German Social Democrat Olaf Scholz has vowed to strengthen the European Union and keep up the transatlantic partnership in a three-way coalition government he hopes to form by Christmas to take over from Angela Merkel’s conservatives.
Scholz’s Social Democrats (SPD) came first in Sunday’s national election, just ahead of the conservatives, and are aiming to lead a government for the first time since 2005 in a coalition with the Greens and the liberal Free Democrats (FDP).
Scholz, 63, projected a sense of calm assurance when asked whether the close election result and the prospect of prolonged coalition negotiations sent a message of instability in Germany to its European partners.
“Germany always has coalition governments and it was always stable,” he said in fluent English, standing beside a statue of Willy Brandt, a Cold War-era SPD chancellor awarded the Nobel Peace Prize for fostering dialogue between East and West.
The SPD, Germany’s oldest party, won 25.7% of the vote, up five percentage points from the 2017 federal election, ahead of Merkel’s CDU/CSU (Christian Democratic Union/Christian Social Union) conservative bloc on 24.1%, provisional results showed.
The Greens came in with 14.8% and the FDP won 11.5%.
The SPD’s recovery marks a tentative revival for centre-left parties in parts of Europe, following the election of Democrat Joe Biden as US president in 2020.
Norway’s centre-left opposition party also won an election earlier this month.
Scholz, who served as finance minister in Merkel’s outgoing “grand coalition”, said a government led by him would offer the United States continuity in transatlantic relations.
“The transatlantic partnership is of essence for us in Germany ... so you can rely on continuity in this question,” he said, adding that it is important for democracies to work together in a dangerous world even allowing for occasional “conflicts”.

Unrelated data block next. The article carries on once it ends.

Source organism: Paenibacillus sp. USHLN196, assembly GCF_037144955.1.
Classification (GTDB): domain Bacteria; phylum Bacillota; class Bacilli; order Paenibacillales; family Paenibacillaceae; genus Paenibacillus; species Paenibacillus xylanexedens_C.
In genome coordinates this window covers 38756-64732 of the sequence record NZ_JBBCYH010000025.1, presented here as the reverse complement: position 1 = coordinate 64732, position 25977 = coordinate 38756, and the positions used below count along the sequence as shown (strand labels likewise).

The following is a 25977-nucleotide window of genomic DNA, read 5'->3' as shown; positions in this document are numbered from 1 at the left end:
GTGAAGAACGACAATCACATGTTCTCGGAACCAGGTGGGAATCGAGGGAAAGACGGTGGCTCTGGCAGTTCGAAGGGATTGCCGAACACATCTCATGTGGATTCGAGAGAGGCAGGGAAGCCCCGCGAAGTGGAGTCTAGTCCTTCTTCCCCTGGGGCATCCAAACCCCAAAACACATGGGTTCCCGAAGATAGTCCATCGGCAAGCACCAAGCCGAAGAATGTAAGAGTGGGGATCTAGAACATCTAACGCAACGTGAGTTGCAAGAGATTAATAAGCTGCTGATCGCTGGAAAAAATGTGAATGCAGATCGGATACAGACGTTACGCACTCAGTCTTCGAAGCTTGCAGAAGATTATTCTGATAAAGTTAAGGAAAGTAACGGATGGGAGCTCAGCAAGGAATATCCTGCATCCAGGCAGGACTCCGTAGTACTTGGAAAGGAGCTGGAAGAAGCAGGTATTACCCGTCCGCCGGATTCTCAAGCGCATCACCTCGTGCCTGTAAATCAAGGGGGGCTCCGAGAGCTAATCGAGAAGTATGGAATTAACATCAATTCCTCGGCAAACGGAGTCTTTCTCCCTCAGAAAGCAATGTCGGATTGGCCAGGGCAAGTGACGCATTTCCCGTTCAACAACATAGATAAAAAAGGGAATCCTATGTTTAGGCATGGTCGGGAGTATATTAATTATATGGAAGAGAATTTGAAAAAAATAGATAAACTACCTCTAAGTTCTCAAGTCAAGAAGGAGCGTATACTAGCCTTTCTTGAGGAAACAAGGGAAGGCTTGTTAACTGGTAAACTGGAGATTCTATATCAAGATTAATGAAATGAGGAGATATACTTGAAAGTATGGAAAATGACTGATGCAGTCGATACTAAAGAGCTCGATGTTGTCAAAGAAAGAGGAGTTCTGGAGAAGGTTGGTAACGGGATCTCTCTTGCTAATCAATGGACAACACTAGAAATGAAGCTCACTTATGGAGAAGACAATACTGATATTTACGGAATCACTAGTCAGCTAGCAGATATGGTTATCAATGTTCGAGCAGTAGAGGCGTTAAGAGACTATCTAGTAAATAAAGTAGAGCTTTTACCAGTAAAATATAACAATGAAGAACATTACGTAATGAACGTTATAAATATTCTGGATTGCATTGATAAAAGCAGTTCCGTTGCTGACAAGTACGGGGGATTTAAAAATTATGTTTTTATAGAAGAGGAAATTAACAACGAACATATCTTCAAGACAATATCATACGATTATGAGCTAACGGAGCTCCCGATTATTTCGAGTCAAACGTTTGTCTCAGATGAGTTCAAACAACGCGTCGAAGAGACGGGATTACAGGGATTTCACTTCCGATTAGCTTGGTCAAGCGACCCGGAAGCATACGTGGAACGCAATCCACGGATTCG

Scholz said he hoped to agree a coalition before Christmas, “if possible”.
However, his conservative rival Armin Laschet, 60, said he could still try to form a government despite leading his CDU/CSU bloc to their worst ever national election result.
Laschet, 60, took responsibility for his side’s poor showing and vowed “renewal in all areas”.
However, he insisted that “no party” – not even the SPD – could claim a mandate to govern from Sunday’s outcome, as he said he was ready to head a coalition.
The Greens and FDP said late on Sunday that they would first talk to each other to seek areas of compromise before starting negotiations with either the SPD or the conservatives.
Merkel, who did not seek a fifth term as chancellor, will stay on in a caretaker role during the coalition negotiations that will set the future course of Europe’s largest economy.
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